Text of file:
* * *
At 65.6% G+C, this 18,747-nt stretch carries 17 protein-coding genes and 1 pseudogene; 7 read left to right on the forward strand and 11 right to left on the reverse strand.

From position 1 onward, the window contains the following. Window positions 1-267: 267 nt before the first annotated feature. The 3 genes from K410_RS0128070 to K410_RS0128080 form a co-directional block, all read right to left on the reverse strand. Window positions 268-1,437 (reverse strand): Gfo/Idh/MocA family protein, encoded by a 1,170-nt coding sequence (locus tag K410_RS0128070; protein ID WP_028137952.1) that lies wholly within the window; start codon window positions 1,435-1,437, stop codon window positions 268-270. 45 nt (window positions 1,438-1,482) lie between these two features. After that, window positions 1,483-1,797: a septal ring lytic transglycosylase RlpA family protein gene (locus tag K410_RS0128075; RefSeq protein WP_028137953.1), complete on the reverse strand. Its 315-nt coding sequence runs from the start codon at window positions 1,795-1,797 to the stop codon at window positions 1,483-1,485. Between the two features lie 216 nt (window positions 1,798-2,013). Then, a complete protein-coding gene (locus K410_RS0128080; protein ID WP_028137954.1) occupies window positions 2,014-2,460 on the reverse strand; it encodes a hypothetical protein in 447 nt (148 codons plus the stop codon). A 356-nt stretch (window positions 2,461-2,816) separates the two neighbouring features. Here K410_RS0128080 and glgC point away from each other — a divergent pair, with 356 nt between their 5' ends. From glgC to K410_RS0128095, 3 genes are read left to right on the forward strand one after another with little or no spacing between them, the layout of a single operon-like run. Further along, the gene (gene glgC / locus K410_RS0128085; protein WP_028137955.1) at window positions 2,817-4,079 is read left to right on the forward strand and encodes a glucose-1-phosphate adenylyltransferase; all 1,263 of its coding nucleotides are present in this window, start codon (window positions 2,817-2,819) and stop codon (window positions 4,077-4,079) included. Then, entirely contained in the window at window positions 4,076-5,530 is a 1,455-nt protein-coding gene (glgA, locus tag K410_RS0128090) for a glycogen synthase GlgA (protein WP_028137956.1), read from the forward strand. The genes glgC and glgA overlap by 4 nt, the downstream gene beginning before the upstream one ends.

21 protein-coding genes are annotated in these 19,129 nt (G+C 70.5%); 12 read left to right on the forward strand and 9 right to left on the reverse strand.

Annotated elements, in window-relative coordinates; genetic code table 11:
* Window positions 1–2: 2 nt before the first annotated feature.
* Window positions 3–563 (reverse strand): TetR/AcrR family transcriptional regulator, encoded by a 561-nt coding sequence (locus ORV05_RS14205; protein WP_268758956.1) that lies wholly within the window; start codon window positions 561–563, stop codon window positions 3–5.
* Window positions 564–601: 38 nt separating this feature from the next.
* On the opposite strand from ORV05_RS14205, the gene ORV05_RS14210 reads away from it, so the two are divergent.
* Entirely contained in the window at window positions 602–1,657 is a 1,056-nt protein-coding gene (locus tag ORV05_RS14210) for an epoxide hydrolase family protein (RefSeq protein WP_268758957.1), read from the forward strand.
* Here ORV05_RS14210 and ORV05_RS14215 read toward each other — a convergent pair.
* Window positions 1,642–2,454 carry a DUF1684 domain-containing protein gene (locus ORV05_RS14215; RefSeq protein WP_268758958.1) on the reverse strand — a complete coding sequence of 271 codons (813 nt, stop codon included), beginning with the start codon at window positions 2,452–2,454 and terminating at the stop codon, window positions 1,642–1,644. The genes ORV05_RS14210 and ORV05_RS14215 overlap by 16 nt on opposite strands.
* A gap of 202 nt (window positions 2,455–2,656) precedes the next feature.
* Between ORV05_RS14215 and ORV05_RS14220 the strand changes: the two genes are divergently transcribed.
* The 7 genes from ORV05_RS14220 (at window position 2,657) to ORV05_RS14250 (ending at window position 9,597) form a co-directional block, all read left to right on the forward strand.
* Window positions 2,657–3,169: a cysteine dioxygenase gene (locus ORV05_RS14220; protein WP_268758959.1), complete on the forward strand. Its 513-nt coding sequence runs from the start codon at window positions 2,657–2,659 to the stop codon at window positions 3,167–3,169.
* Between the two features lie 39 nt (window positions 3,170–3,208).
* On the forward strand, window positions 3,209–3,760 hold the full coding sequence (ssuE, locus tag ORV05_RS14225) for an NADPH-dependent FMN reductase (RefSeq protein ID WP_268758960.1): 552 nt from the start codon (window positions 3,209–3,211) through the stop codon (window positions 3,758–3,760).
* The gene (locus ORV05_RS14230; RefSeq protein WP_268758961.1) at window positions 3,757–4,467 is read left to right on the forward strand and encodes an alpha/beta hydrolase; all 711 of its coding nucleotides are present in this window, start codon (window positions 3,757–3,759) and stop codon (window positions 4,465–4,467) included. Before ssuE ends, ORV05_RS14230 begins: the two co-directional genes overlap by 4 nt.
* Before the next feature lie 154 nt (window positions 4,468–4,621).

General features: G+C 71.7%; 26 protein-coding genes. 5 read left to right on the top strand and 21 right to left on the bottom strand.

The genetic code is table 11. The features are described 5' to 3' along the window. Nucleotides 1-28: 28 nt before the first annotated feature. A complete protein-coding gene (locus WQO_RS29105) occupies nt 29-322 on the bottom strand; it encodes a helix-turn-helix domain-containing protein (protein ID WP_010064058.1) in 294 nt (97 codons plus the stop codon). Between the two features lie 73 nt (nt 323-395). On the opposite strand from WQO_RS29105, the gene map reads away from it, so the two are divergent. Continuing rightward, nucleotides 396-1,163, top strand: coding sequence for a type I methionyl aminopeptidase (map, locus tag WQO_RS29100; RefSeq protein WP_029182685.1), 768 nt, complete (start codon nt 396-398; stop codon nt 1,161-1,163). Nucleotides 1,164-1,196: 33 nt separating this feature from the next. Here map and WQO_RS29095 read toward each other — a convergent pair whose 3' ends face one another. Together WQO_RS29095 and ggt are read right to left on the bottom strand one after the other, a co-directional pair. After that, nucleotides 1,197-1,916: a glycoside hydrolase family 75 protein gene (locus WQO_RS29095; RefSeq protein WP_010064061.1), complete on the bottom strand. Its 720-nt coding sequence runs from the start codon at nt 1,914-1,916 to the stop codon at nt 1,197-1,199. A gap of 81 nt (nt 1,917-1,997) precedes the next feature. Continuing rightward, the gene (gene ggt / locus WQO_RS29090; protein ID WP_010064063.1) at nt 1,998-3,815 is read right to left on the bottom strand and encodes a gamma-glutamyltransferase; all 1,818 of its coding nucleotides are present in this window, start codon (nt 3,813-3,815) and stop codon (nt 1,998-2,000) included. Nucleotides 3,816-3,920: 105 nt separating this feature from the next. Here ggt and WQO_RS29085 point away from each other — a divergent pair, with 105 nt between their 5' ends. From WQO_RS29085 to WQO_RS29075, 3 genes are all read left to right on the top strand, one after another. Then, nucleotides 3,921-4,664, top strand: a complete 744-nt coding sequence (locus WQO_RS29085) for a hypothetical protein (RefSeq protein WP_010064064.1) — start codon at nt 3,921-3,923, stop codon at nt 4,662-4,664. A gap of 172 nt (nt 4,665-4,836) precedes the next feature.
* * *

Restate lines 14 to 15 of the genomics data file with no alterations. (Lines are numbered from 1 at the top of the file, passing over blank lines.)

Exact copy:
* The 7 genes from ORV05_RS14220 (at window position 2,657) to ORV05_RS14250 (ending at window position 9,597) form a co-directional block, all read left to right on the forward strand.
* Window positions 2,657–3,169: a cysteine dioxygenase gene (locus ORV05_RS14220; protein WP_268758959.1), complete on the forward strand. Its 513-nt coding sequence runs from the start codon at window positions 2,657–2,659 to the stop codon at window positions 3,167–3,169.